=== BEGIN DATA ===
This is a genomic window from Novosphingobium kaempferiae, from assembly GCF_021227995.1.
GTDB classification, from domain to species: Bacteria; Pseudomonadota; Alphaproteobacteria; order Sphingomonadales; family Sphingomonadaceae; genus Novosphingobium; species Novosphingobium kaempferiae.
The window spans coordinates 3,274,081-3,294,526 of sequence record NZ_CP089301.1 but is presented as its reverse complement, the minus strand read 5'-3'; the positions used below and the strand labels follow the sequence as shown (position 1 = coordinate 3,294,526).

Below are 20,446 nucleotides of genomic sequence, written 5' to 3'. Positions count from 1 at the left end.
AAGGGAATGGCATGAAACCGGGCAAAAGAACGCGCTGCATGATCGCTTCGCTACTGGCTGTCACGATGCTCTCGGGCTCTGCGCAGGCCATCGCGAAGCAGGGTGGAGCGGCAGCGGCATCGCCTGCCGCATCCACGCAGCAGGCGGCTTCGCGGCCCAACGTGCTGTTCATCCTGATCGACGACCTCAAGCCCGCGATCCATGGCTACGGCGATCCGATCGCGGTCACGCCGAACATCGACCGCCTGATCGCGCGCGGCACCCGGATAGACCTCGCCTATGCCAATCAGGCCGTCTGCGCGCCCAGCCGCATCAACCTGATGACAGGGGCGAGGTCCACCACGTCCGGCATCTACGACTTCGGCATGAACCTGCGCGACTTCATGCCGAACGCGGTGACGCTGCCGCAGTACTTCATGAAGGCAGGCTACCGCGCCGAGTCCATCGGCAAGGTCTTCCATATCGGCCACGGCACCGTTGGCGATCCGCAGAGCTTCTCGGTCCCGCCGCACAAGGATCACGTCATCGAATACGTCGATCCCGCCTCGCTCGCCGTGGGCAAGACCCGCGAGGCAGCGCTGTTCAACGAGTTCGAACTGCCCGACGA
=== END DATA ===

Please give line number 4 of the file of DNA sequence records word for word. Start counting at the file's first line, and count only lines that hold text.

Below are 20,446 nucleotides of genomic sequence, written 5' to 3'. Positions count from 1 at the left end.